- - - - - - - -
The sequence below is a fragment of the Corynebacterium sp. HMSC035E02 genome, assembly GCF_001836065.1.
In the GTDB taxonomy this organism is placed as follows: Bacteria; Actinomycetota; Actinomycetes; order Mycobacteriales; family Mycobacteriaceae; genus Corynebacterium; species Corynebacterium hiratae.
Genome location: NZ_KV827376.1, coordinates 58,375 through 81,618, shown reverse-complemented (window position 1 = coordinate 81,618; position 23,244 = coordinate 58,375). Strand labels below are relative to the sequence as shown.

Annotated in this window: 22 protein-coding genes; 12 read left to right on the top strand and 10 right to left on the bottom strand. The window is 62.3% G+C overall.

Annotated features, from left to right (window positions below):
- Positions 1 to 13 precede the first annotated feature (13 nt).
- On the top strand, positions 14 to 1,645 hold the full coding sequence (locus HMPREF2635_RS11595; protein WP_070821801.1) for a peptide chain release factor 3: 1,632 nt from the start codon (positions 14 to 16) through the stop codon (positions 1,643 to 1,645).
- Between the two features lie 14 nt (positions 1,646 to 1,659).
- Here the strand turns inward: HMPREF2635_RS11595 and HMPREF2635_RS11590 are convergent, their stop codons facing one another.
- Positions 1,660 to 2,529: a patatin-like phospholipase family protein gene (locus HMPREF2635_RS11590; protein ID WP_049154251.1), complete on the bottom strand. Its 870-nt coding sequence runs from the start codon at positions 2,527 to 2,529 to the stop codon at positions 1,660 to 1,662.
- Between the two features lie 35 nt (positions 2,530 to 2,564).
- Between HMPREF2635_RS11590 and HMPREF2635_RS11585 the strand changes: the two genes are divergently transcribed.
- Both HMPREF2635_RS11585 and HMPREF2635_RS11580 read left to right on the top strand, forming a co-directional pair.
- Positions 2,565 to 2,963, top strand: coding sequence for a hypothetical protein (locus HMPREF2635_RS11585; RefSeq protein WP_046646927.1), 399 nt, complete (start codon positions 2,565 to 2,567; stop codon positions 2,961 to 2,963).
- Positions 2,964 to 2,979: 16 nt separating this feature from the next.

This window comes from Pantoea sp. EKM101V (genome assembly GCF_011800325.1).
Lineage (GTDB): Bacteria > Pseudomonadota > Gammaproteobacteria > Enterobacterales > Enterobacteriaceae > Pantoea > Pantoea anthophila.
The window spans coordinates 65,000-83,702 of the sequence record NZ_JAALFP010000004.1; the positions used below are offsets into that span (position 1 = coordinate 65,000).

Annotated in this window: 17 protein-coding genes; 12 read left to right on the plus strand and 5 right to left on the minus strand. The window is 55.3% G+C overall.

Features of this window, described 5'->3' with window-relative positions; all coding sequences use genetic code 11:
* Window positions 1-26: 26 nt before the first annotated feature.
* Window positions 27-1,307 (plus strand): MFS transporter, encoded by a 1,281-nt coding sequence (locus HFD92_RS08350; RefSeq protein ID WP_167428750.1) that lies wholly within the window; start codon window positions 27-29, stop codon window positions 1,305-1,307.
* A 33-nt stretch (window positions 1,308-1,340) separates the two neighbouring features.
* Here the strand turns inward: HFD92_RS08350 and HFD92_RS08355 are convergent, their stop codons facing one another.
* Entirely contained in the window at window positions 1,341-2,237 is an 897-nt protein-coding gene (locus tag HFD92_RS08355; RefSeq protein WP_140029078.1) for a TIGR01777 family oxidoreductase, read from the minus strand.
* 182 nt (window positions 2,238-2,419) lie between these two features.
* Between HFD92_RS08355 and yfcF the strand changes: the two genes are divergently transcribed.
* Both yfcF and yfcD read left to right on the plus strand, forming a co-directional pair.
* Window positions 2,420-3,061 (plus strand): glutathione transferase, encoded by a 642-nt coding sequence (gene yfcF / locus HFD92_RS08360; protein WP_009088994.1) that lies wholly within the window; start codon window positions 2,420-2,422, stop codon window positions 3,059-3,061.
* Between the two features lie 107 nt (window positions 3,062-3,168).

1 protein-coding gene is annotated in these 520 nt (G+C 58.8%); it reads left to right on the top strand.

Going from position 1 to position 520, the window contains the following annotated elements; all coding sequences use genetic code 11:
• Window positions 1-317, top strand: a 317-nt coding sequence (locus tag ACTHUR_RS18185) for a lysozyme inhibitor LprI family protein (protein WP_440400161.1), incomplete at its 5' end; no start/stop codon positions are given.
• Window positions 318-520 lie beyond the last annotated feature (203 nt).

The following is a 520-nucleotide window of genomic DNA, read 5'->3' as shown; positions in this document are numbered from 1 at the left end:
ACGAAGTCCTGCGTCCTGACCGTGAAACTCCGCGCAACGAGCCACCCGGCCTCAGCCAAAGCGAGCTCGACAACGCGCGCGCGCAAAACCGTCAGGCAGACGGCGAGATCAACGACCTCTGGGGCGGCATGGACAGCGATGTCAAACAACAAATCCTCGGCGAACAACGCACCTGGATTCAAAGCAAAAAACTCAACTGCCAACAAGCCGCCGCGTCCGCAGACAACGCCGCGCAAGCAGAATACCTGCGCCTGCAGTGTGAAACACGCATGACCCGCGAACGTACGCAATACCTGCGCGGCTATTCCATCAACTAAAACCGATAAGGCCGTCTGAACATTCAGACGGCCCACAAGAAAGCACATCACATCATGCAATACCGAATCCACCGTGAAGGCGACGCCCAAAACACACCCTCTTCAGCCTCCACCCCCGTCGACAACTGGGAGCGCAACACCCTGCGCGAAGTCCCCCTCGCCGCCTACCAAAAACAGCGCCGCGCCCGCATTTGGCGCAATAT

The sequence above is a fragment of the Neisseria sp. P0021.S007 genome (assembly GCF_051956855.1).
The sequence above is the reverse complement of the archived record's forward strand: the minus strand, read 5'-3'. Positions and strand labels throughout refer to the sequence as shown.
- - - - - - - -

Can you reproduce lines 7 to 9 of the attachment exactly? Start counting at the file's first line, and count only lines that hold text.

- On the top strand, positions 14 to 1,645 hold the full coding sequence (locus HMPREF2635_RS11595; protein WP_070821801.1) for a peptide chain release factor 3: 1,632 nt from the start codon (positions 14 to 16) through the stop codon (positions 1,643 to 1,645).
- Between the two features lie 14 nt (positions 1,646 to 1,659).
- Here the strand turns inward: HMPREF2635_RS11595 and HMPREF2635_RS11590 are convergent, their stop codons facing one another.